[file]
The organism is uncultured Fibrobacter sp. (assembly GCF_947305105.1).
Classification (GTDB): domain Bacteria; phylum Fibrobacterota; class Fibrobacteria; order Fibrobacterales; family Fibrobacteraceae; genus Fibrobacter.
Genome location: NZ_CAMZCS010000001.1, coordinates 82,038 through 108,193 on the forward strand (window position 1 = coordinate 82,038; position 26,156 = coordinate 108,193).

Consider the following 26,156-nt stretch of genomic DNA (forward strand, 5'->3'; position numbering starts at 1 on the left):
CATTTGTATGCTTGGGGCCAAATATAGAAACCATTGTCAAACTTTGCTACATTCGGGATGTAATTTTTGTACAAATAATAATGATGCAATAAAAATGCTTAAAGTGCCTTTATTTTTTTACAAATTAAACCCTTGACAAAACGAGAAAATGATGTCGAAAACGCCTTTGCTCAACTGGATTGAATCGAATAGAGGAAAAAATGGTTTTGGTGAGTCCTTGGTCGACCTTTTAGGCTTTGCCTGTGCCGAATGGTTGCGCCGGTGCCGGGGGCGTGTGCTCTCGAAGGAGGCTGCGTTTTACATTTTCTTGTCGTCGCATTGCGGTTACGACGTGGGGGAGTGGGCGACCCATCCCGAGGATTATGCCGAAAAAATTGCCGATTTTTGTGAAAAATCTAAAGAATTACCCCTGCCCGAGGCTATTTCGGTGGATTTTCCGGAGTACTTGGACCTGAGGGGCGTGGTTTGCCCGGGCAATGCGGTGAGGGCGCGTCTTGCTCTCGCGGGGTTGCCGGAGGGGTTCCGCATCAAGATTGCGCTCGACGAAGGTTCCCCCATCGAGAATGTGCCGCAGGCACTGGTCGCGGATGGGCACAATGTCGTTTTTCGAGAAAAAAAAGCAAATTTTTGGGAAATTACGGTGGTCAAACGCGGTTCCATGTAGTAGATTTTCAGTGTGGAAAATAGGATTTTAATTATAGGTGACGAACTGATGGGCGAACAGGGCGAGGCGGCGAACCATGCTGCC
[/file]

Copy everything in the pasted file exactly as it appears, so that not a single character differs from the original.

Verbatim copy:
The organism is uncultured Fibrobacter sp. (assembly GCF_947305105.1).
Classification (GTDB): domain Bacteria; phylum Fibrobacterota; class Fibrobacteria; order Fibrobacterales; family Fibrobacteraceae; genus Fibrobacter.
Genome location: NZ_CAMZCS010000001.1, coordinates 82,038 through 108,193 on the forward strand (window position 1 = coordinate 82,038; position 26,156 = coordinate 108,193).

Consider the following 26,156-nt stretch of genomic DNA (forward strand, 5'->3'; position numbering starts at 1 on the left):
CATTTGTATGCTTGGGGCCAAATATAGAAACCATTGTCAAACTTTGCTACATTCGGGATGTAATTTTTGTACAAATAATAATGATGCAATAAAAATGCTTAAAGTGCCTTTATTTTTTTACAAATTAAACCCTTGACAAAACGAGAAAATGATGTCGAAAACGCCTTTGCTCAACTGGATTGAATCGAATAGAGGAAAAAATGGTTTTGGTGAGTCCTTGGTCGACCTTTTAGGCTTTGCCTGTGCCGAATGGTTGCGCCGGTGCCGGGGGCGTGTGCTCTCGAAGGAGGCTGCGTTTTACATTTTCTTGTCGTCGCATTGCGGTTACGACGTGGGGGAGTGGGCGACCCATCCCGAGGATTATGCCGAAAAAATTGCCGATTTTTGTGAAAAATCTAAAGAATTACCCCTGCCCGAGGCTATTTCGGTGGATTTTCCGGAGTACTTGGACCTGAGGGGCGTGGTTTGCCCGGGCAATGCGGTGAGGGCGCGTCTTGCTCTCGCGGGGTTGCCGGAGGGGTTCCGCATCAAGATTGCGCTCGACGAAGGTTCCCCCATCGAGAATGTGCCGCAGGCACTGGTCGCGGATGGGCACAATGTCGTTTTTCGAGAAAAAAAAGCAAATTTTTGGGAAATTACGGTGGTCAAACGCGGTTCCATGTAGTAGATTTTCAGTGTGGAAAATAGGATTTTAATTATAGGTGACGAACTGATGGGCGAACAGGGCGAGGCGGCGAACCATGCTGCC